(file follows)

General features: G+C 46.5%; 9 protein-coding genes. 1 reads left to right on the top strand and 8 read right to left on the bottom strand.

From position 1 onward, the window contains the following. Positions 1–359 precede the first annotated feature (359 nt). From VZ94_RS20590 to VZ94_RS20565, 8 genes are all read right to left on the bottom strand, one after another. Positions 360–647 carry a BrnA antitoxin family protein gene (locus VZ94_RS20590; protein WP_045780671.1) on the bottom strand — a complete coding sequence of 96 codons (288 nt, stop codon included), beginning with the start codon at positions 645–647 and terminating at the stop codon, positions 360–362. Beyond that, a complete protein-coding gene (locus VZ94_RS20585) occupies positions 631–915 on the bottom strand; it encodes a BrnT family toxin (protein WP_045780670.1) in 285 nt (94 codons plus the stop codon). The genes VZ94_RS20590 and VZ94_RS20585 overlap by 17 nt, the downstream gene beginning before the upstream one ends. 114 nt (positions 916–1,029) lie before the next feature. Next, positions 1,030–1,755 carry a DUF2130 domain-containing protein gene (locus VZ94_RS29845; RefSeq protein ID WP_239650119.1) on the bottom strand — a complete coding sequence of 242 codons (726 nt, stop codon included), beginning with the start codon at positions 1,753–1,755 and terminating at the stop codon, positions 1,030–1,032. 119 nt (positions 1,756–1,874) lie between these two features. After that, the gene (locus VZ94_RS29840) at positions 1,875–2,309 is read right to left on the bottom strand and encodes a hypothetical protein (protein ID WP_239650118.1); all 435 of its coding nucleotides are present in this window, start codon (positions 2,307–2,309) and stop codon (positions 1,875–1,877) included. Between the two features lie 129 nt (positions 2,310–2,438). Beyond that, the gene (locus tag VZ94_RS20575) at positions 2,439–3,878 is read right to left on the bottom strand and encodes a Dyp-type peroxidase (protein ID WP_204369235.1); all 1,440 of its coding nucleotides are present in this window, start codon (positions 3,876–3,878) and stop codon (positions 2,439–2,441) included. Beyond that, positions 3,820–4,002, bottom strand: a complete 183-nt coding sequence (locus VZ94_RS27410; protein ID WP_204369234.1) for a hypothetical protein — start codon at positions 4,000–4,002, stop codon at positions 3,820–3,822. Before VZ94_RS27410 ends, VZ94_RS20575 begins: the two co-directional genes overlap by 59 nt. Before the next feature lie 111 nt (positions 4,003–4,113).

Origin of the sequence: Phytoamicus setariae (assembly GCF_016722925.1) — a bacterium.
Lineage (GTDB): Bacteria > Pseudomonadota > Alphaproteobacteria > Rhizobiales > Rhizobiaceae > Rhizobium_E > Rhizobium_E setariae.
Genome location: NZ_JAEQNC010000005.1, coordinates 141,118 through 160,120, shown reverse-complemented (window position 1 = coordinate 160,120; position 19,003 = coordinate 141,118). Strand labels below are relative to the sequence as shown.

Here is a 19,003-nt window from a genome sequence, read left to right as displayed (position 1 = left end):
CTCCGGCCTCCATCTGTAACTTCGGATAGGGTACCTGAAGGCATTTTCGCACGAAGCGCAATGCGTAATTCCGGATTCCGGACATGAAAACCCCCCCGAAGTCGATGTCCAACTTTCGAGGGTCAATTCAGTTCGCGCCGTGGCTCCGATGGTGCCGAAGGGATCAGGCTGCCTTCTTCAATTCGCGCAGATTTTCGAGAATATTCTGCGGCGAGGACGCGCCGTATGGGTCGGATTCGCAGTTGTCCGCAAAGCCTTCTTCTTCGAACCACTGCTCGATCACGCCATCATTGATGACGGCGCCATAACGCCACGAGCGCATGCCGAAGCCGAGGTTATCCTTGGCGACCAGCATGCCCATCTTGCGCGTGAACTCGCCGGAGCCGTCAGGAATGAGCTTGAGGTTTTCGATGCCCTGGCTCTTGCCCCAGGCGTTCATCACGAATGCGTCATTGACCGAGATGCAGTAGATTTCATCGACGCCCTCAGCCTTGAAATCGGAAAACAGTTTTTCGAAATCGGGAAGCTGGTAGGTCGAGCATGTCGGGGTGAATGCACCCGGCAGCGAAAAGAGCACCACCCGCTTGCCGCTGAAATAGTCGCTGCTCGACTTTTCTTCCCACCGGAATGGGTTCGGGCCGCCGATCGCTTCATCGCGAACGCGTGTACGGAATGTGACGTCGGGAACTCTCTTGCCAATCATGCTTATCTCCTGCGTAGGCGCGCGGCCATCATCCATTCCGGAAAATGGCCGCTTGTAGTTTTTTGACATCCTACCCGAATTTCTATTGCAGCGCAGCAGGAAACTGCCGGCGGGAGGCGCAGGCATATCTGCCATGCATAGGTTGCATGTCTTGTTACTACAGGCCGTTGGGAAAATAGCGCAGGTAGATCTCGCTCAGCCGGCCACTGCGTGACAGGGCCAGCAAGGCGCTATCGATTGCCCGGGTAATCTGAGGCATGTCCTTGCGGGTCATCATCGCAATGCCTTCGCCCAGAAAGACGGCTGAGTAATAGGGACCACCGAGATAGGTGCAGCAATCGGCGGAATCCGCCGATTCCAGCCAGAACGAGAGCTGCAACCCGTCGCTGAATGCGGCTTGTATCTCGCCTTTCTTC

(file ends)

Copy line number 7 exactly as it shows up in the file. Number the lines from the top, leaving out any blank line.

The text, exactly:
CTCCGGCCTCCATCTGTAACTTCGGATAGGGTACCTGAAGGCATTTTCGCACGAAGCGCAATGCGTAATTCCGGATTCCGGACATGAAAACCCCCCCGAAGTCGATGTCCAACTTTCGAGGGTCAATTCAGTTCGCGCCGTGGCTCCGATGGTGCCGAAGGGATCAGGCTGCCTTCTTCAATTCGCGCAGATTTTCGAGAATATTCTGCGGCGAGGACGCGCCGTATGGGTCGGATTCGCAGTTGTCCGCAAAGCCTTCTTCTTCGAACCACTGCTCGATCACGCCATCATTGATGACGGCGCCATAACGCCACGAGCGCATGCCGAAGCCGAGGTTATCCTTGGCGACCAGCATGCCCATCTTGCGCGTGAACTCGCCGGAGCCGTCAGGAATGAGCTTGAGGTTTTCGATGCCCTGGCTCTTGCCCCAGGCGTTCATCACGAATGCGTCATTGACCGAGATGCAGTAGATTTCATCGACGCCCTCAGCCTTGAAATCGGAAAACAGTTTTTCGAAATCGGGAAGCTGGTAGGTCGAGCATGTCGGGGTGAATGCACCCGGCAGCGAAAAGAGCACCACCCGCTTGCCGCTGAAATAGTCGCTGCTCGACTTTTCTTCCCACCGGAATGGGTTCGGGCCGCCGATCGCTTCATCGCGAACGCGTGTACGGAATGTGACGTCGGGAACTCTCTTGCCAATCATGCTTATCTCCTGCGTAGGCGCGCGGCCATCATCCATTCCGGAAAATGGCCGCTTGTAGTTTTTTGACATCCTACCCGAATTTCTATTGCAGCGCAGCAGGAAACTGCCGGCGGGAGGCGCAGGCATATCTGCCATGCATAGGTTGCATGTCTTGTTACTACAGGCCGTTGGGAAAATAGCGCAGGTAGATCTCGCTCAGCCGGCCACTGCGTGACAGGGCCAGCAAGGCGCTATCGATTGCCCGGGTAATCTGAGGCATGTCCTTGCGGGTCATCATCGCAATGCCTTCGCCCAGAAAGACGGCTGAGTAATAGGGACCACCGAGATAGGTGCAGCAATCGGCGGAATCCGCCGATTCCAGCCAGAACGAGAGCTGCAACCCGTCGCTGAATGCGGCTTGTATCTCGCCTTTCTTC